EYE ON ALUMNI
JILL GOLDSTEIN, M.L.S. ’09
Project Archivist, Hank Kaplan Boxing Archive, Brooklyn College Library
Jill Goldstein (M.L.S. ’09) is a native New Yorker who got her job through The New York Times—not owing to an advertisement but to a story. Having long been interested in the cultural and social history of boxing, she noticed an article about the Hank Kaplan Boxing Archive being posthumously donated to Brooklyn College, which aroused her curiosity. As a student in Pratt’s School of Information and Library Science (SILS) taking an Archival Management course with Visiting Assistant Professor Anthony Cucchiara, chief archivist at Brooklyn College Library, she was excited to read about the boxing archive comprising 2,600 books, 500,000 photographs, clippings, and assorted artworks and scrapbooks, dating back to the 1880s. Valued at $3 million, it is believed to be the largest such collection in the world.
“When Professor Cucchiara responded to my interest by offering me an opportunity to work on this national treasure, I took it immediately,” Goldstein recalls. Though she was still pursuing her M.L.S. degree, she began working in the Hank Kaplan Boxing Archive 10 hours a week as an intern, and the job evolved from there. Under an NEH grant, she has been a full-time project archivist at Brooklyn College Library since 2010.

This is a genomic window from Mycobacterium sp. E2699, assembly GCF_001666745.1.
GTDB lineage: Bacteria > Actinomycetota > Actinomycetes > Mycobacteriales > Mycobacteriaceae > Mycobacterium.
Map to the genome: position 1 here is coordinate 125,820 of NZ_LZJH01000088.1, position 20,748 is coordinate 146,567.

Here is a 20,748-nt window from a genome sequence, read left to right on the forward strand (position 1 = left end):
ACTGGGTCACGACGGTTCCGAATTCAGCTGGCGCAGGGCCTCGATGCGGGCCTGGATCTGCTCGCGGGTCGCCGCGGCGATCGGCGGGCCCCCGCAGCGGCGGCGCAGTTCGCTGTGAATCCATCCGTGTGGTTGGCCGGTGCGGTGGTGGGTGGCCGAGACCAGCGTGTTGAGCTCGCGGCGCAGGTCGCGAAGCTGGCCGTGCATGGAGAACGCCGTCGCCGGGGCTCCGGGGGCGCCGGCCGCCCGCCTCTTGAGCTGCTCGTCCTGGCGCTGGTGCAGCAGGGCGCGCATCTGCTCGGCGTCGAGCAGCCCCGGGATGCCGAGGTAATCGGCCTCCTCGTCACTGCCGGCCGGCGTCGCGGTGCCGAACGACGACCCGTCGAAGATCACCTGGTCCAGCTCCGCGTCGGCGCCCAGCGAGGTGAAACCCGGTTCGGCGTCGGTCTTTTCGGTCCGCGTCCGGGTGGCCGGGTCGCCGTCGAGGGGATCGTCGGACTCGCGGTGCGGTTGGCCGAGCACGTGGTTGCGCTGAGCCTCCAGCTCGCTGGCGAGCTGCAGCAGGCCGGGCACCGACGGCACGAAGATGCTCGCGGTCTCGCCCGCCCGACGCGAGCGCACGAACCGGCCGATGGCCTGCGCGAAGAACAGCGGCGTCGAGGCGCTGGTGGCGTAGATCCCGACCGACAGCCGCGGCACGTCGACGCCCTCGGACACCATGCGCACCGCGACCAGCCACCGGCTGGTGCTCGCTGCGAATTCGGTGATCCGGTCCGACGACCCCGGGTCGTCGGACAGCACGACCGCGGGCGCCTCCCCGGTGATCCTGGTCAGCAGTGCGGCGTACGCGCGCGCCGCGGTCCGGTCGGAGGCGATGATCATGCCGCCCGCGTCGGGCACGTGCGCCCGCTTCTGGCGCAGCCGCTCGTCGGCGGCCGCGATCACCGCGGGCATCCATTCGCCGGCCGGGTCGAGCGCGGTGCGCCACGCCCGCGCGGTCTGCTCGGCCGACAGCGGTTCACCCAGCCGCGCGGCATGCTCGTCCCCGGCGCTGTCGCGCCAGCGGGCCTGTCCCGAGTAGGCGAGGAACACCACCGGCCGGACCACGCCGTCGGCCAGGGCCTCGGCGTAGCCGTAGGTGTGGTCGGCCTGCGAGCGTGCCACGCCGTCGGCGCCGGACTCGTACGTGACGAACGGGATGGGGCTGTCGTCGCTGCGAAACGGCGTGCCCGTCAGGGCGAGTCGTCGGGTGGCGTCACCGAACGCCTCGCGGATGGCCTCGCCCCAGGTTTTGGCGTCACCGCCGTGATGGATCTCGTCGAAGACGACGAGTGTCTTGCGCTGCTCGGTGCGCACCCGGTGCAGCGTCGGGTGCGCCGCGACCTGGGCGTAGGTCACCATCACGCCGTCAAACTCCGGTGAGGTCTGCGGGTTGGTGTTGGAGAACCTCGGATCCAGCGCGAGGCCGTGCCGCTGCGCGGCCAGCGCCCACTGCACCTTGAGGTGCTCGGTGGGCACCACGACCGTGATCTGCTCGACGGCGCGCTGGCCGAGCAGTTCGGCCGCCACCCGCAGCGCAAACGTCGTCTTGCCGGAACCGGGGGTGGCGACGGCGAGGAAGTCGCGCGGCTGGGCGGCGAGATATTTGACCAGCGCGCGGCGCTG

Goldstein’s academic background—she graduated from Eugene Lang College The New School for Liberal Arts in New York City—served her well in this transition from her earlier life as an independent contractor. She had worked in the graphics art field for more than 20 years, and most of that time she was self-employed. “Since graphics is such a fluid field I had to constantly re-tool and adapt to changing technology,” Goldstein says. “I had to face the reality that the world of print was getting smaller and smaller, and I knew I had to really transform my career.”
After deciding to pursue library science, she attended a SILS open house where she met SILS Dean Tula Giannini. “Her background as a musician, and wide knowledge base attracted me to the school,” Goldstein explains. “The fact that Pratt is a world-renowned art school that encourages independent thinking seemed like a natural fit for me.”
Since completing her SILS master’s degree, Goldstein has literally put a new face on the boxing archive: re-designing its website, creating a digital and print press kit, and building from the ground up resource tools utilizing library 2.0 such as Facebook, Twitter, and blogs. She’s attended a couple of boxing matches, too, and assisted major boxing historians and some Ph.D. candidates in their research, though the archive is not officially open to them until spring 2012. “So much can be learned through the lens of boxing history,” she says, citing Muhammad Ali and Joe Louis as “true cultural icons.”
A longtime resident of the West Village, Goldstein now pursues a second master’s degree at Baruch College, this time in public administration. Also a talented musician, she finds time to play drums in the What 4 band and performs in local bars at least once a month. Boxing fan Hank Kaplan, whose archive she’s preserving, would no doubt have approved.
Photo: Jonathan Weitz